10 “Tragedy is the imitation of an action that is serious and also as having magnitude, complete in itself." "Tragedy is a form of drama exciting the emotions of pity and fear. Its action should be single and complete, presenting a reversal of fortune, involving persons renowned and of superior attainments, and it should be written in poetry embellished with every kind of artistic expression."
12 1. The tragic hero is a character of noble stature and has greatness 1. The tragic hero is a character of noble stature and has greatness. This should be readily evident in the play. The character must occupy a "high" status position but must ALSO embody nobility and virtue as part of his/her innate character.
13 2. Though the tragic hero is pre-eminently great, he/she is not perfect. Otherwise, the rest of us--mere mortals--would be unable to identify with the tragic hero. We should see in him or her as someone who is essentially like us, although perhaps elevated to a higher position in society.
14 3. The hero's downfall, therefore, is partially her/his own fault, the result of free choice, not of accident or villainy or some overriding, malignant fate. In fact, the tragedy is usually triggered by some error of judgment or some character flaw that contributes to the hero's lack of perfection noted above.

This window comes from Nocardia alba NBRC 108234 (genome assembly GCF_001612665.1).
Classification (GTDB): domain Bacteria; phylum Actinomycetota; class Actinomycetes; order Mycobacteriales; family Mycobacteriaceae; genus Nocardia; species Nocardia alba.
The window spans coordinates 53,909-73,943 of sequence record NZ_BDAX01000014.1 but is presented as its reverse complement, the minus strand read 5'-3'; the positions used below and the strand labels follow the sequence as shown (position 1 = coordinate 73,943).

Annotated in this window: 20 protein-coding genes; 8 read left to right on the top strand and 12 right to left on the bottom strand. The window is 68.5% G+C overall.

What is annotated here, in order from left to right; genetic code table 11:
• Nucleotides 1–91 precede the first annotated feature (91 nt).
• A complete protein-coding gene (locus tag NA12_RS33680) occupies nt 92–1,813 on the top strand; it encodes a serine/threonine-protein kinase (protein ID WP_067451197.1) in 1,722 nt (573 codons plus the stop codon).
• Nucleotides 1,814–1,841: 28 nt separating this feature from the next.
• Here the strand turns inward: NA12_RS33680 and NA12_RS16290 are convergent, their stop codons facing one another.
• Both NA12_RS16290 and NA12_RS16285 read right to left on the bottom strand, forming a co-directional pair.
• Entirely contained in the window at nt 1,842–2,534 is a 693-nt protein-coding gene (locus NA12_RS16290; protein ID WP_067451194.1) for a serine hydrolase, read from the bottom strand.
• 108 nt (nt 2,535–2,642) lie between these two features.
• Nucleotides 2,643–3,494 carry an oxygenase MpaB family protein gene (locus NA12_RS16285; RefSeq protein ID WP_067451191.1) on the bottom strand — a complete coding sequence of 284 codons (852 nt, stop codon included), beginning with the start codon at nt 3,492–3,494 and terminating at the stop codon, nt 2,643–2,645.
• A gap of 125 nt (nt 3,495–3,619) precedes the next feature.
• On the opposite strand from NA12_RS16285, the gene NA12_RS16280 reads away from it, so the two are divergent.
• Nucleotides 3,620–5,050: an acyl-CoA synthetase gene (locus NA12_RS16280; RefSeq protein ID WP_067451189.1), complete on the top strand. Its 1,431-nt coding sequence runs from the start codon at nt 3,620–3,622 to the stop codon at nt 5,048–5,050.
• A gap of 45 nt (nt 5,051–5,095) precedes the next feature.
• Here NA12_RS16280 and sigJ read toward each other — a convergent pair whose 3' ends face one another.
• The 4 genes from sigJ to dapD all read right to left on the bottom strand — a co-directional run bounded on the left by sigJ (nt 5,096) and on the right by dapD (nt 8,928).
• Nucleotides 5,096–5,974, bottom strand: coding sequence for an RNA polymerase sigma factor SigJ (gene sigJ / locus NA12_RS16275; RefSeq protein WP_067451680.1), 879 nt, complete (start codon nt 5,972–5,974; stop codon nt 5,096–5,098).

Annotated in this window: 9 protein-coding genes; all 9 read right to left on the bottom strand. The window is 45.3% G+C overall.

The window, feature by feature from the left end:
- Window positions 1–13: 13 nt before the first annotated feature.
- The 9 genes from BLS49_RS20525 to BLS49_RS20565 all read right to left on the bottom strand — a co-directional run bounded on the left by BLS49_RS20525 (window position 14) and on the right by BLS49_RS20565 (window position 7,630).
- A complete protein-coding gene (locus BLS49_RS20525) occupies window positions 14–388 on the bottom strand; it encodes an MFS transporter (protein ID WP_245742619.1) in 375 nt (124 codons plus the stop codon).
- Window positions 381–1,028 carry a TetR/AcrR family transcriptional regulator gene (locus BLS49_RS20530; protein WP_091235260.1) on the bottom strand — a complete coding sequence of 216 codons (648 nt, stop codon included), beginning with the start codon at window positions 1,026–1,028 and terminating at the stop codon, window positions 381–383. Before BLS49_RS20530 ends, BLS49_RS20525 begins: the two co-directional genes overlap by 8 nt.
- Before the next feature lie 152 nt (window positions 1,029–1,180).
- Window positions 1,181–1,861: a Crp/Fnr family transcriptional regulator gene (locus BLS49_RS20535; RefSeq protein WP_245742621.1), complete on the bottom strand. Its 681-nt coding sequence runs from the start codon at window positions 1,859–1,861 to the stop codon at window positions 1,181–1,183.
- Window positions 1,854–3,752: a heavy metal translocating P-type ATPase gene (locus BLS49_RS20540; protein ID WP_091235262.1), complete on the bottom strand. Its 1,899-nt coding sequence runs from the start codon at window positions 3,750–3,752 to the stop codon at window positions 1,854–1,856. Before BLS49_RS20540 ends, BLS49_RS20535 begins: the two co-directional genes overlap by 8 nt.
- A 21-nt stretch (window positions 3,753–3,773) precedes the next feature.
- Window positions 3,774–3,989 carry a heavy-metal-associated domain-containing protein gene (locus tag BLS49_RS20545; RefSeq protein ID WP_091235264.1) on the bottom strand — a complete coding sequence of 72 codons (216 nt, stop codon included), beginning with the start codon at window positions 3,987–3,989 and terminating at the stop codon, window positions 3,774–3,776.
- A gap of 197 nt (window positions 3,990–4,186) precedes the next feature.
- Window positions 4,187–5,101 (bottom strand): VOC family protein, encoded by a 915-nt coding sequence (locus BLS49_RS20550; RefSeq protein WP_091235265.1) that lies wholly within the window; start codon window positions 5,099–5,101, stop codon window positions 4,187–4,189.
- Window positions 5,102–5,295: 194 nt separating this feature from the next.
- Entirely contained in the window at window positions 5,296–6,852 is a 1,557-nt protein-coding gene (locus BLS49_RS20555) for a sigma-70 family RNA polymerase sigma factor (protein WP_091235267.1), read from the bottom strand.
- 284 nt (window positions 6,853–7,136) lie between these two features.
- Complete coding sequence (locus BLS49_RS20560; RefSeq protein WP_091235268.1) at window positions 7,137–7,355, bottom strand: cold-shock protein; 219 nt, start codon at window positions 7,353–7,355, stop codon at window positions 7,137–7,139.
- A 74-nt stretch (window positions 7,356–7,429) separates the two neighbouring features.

15 3. (cont’d) This error of judgment or character flaw is known as hamartia and is usually translated as "tragic flaw" (although some scholars argue that this is a mistranslation). Often the character's hamartia involves hubris (which is defined as a sort of arrogant pride or over-confidence).
16 4. The hero's misfortunate is not wholly deserved 4. The hero's misfortunate is not wholly deserved. The punishment exceeds the crime. 5. The fall is not pure loss. There is some increase in awareness, some gain in self-knowledge, some discovery on the part of the tragic hero.
17 6. Though it arouses solemn emotion, tragedy does not leave its audience in a state of depression. Aristotle argues that one function of tragedy is to arouse the "unhealthy" emotions of pity and fear and through a catharsis (which comes from watching the tragic hero's terrible fate) cleanse us of those emotions. It might be worth noting here that Greek drama was not considered "entertainment," pure and simple; it had a communal function--to contribute to the good health of the community. This is why dramatic performances were a part of religious festivals and community celebrations.
18 7. Catharsis is the purging of emotional tensions
20 A main character in a dramatic or narrative work who is characterized by a lack of traditional heroic qualities, such as idealism or courage.
21 The anti-hero's lack of courage, honesty, or grace, his weaknesses and confusion, often reflect modern man's ambivalence toward traditional moral and social virtues. Literary characters that can be considered anti-heroes are: Leopold Bloom in James Joyce's novel Ulysses (1922), Willy Loman in Arthur Miller's play Death of a Salesman (1949), and the protagonists of many of Philip Roth's and Kurt Vonnegut's novels.